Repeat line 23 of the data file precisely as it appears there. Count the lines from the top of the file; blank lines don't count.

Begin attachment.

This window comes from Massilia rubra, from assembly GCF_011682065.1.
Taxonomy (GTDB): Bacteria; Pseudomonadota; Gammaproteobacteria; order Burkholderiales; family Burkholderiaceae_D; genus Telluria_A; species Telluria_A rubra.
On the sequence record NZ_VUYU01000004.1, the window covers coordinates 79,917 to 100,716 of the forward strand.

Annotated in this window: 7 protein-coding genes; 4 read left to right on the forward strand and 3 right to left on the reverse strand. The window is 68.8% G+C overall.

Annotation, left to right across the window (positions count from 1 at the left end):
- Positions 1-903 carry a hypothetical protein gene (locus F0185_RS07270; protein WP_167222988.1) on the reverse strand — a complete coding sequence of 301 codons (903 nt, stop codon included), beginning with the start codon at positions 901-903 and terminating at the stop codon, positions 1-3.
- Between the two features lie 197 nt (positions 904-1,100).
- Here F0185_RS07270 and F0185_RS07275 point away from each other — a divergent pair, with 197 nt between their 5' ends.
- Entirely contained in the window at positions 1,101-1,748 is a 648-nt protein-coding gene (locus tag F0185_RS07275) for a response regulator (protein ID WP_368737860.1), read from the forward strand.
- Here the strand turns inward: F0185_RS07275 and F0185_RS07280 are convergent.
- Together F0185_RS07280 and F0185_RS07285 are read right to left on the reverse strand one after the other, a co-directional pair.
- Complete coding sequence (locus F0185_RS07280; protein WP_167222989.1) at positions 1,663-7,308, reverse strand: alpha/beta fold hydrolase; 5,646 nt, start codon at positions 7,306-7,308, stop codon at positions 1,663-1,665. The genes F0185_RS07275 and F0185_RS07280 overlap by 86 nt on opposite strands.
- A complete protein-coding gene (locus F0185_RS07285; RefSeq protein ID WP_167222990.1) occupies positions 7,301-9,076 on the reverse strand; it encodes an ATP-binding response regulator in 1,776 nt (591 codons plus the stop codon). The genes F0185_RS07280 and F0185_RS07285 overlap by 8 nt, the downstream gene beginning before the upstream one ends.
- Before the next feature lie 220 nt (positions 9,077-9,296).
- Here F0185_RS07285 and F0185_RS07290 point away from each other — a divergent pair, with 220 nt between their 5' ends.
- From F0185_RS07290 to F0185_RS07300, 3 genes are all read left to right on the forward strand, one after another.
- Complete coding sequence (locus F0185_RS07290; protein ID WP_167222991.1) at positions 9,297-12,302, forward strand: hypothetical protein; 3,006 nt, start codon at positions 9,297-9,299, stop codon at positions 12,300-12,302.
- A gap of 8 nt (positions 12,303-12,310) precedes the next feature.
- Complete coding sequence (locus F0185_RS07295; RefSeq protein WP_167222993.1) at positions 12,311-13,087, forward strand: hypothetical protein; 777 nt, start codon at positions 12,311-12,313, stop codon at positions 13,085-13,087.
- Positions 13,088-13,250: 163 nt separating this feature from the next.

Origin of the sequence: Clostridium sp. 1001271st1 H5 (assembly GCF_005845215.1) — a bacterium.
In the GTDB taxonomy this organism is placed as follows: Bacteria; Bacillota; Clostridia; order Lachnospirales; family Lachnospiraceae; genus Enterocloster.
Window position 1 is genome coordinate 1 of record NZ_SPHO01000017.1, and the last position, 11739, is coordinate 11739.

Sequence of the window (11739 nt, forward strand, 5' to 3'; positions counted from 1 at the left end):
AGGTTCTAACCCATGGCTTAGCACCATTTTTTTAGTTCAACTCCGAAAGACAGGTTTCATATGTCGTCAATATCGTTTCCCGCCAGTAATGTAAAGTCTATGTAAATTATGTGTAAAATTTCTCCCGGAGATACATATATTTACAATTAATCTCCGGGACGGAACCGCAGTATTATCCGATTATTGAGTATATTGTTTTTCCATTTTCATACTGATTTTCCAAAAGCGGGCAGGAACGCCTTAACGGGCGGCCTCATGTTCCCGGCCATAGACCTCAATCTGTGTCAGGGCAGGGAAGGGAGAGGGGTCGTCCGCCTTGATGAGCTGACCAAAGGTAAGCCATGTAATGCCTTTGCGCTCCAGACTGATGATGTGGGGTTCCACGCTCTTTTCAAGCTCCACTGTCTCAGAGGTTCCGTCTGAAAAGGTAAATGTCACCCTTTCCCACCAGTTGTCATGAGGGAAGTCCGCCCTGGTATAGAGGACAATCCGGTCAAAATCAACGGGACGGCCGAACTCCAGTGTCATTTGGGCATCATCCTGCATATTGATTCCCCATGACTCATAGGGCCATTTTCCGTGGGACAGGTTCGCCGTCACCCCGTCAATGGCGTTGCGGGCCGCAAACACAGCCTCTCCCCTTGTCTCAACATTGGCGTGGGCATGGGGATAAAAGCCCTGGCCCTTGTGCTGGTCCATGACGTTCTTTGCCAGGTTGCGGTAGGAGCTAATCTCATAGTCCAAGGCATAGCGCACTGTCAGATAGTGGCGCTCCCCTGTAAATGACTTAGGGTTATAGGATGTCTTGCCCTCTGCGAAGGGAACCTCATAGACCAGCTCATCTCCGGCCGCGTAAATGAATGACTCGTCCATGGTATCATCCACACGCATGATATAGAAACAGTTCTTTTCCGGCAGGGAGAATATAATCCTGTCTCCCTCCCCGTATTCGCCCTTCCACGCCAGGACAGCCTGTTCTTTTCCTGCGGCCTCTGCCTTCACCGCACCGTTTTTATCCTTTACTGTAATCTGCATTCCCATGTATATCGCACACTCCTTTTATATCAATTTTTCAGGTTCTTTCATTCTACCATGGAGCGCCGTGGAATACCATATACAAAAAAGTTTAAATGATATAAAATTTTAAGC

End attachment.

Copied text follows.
Window position 1 is genome coordinate 1 of record NZ_SPHO01000017.1, and the last position, 11739, is coordinate 11739.